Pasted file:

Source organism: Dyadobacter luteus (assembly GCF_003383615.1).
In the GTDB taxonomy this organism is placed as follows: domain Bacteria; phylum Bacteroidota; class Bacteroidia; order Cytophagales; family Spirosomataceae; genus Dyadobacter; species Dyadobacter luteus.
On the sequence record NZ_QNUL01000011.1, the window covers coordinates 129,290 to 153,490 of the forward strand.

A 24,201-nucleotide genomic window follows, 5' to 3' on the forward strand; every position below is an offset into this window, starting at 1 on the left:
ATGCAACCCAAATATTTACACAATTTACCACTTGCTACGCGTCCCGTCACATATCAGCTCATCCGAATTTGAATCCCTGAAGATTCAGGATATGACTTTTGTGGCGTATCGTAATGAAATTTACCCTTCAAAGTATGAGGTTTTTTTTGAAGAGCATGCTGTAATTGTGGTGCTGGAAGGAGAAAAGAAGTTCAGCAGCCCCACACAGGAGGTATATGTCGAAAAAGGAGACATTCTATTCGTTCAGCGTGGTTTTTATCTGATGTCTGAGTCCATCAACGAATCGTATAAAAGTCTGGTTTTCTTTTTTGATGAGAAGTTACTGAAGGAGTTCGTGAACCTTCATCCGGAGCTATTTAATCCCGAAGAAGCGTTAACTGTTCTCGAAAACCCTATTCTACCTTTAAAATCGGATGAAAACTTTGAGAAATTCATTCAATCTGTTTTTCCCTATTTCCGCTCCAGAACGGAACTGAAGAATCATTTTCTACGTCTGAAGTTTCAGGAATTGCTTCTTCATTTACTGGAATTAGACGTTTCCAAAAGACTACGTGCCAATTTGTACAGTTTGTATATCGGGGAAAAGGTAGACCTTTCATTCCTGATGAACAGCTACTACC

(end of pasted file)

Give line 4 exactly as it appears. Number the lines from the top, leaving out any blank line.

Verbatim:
A 24,201-nucleotide genomic window follows, 5' to 3' on the forward strand; every position below is an offset into this window, starting at 1 on the left: